People can disagree as to whether it’s moral to slaughter cows for the purposes of consuming their flesh.
What is not up for debate is that the planet does not have the water to sustain cattle consumption at its current demand for very much longer.
It may take years for many to wean themselves off meat, but there may be other ways to de-bovine our consuming selves in the meantime.
In other words, if people aren’t ready for the Impossible Whopper or Beyond Burger, maybe they’re ready for the beyond shoe.
That’s in the market space attracting brands like Grounded People, the Vancouver-based company that launched Christmas Eve last year, went public in October, is trading on the Canadian ticker as SHOE and in early 2023 will be introducing its first boot made entirely of vegan leather.
“It reproduces the character of natural cowhide, but it’s made from a microfiber,” said Grounded People founder and CEO Max Justus. “It’s 100 percent waterproof, extremely breathable, eco-friendly and water resistant.”
In its first year, Grounded People has sold shoes from its website and popup events and vegan-themed festivals, made of 100 percent recycled cotton that’s canvas-like in feel.
“For our winter boot we wanted it durable enough to stand up to Canadian winters and we needed to pick a different material other than recycled cotton,” Justus said. “We’re really excited we were able to source this new material.”
The microfiber, OnMicro, is produced by the Spanish company Grupo Morón, which patented a nanoflash technology that it says has made the process of replicating leather seamless—literally.
“There are no seams, therefore there are no breaks in something that no longer exists,” the company says on its website. “The new production process that this technology offers eliminates the seams of shoes and extends their life cycle. By removing the weakest areas of the product, the product is more durable.”
While the OnMicro vegan leather shoe will be a first for Grounded People, it’s far from the first for the industry. Even celebs like Leonardo DiCaprio are backing vegan shoe brands. The hole in the bag for many vegan leathers—at least for those truly trying to earn their sustainability badge—is that they are routinely coated in polyurethane to create the look and feel of leather. Polyurethane is anything but biodegradable, but finding a practical alternative to it is challenging, though a newer Allbirds shoe, for one, uses plant-based plastic free materials in its leather knockoff. On its website, Grounded People says there are ways to mitigate the amount of chemicals released with a “strictly controlled chemical process.”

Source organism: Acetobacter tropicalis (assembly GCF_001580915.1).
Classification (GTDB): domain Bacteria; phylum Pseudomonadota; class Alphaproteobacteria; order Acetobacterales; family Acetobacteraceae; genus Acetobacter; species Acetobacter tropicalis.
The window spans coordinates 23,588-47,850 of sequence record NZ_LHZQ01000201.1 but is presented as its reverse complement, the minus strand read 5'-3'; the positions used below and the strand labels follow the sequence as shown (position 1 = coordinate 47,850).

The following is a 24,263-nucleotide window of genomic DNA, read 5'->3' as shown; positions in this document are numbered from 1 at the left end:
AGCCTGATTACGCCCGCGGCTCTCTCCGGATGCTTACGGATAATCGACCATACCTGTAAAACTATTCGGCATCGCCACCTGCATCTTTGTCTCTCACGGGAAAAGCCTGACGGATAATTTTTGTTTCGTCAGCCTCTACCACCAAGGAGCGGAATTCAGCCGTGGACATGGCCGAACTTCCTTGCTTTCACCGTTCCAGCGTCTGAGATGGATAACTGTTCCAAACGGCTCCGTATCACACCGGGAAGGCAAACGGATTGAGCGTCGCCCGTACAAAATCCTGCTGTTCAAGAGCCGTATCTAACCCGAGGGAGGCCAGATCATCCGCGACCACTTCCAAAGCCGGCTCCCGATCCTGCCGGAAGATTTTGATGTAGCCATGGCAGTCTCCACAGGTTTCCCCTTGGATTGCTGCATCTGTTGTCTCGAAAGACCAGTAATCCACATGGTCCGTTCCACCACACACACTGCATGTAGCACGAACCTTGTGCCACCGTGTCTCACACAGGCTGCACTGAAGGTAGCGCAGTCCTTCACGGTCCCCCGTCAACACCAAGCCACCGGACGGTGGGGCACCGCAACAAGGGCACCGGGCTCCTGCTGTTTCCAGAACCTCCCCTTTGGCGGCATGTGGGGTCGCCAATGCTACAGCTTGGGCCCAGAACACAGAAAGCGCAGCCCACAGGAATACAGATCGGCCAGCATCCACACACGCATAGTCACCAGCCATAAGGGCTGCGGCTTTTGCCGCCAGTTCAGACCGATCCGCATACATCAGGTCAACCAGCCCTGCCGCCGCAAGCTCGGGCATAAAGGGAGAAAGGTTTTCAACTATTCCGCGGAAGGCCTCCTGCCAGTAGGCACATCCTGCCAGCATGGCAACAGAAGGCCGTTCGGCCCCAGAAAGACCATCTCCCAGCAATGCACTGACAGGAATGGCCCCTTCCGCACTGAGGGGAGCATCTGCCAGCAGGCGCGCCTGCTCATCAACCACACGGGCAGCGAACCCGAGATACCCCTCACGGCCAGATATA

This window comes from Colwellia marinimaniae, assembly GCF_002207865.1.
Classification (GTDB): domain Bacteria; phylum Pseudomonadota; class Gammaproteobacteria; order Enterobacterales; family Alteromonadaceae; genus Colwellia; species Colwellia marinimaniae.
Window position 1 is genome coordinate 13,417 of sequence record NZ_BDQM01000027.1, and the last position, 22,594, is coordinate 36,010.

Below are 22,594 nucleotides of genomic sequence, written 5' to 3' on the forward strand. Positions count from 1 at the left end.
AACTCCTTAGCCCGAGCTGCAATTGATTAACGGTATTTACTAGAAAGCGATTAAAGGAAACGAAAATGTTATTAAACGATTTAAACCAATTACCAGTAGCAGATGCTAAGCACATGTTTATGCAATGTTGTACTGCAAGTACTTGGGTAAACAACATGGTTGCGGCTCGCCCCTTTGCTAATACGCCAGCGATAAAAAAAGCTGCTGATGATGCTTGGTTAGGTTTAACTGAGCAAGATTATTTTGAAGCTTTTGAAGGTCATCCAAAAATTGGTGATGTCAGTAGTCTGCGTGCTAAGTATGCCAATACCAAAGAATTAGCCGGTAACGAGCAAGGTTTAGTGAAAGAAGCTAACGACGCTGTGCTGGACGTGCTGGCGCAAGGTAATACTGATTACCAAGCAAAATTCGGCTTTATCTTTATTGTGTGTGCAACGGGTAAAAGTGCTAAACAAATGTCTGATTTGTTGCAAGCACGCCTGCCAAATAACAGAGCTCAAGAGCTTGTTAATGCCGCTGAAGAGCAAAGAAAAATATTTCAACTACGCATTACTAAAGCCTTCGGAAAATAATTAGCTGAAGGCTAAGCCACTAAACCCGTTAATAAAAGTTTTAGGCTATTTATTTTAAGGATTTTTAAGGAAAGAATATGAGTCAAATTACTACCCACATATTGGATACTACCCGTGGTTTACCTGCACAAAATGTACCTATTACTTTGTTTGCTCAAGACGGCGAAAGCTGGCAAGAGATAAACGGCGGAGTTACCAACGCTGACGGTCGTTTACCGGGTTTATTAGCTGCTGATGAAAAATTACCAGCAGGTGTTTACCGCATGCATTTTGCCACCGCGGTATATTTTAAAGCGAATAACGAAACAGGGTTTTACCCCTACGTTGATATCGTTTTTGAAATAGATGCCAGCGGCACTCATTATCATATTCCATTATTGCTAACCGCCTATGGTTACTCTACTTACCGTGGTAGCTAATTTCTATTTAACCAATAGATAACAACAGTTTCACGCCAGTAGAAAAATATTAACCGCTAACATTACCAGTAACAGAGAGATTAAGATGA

“We will be using polyurethane, but we offer a program on our site for circular fashion,” Justus said. “People can send their shoes to us once they’re finished with them and we will break them down and take it to the appropriate places it needs to go. We will provide them with a discount on their new shoes as well. We find that in creating a new product you need to provide people the opportunity to recycle accordingly.”
Justus said the world of vegan leather is such a bold, new expanse, discoveries are being made that can limit, or eventually eliminate altogether the need for vinyl chemicals of any kind.
“There are alternatives out there, such as mushroom or pineapple husk or apple—that’s the great thing about the industry we’re in,” Justus said. “We’re at the pinnacle of innovation for people in fashion. There are so many varieties of materials we can use that are not negatively affecting the environment, so why not do these things? What’s the point in treating animals this way? They’re slaughtered to use their skin—it’s disgusting. If there are alternative things we can do, if there are textiles that can be innovative, this is our chance to make a difference. Let’s make a change and disrupt the norm.”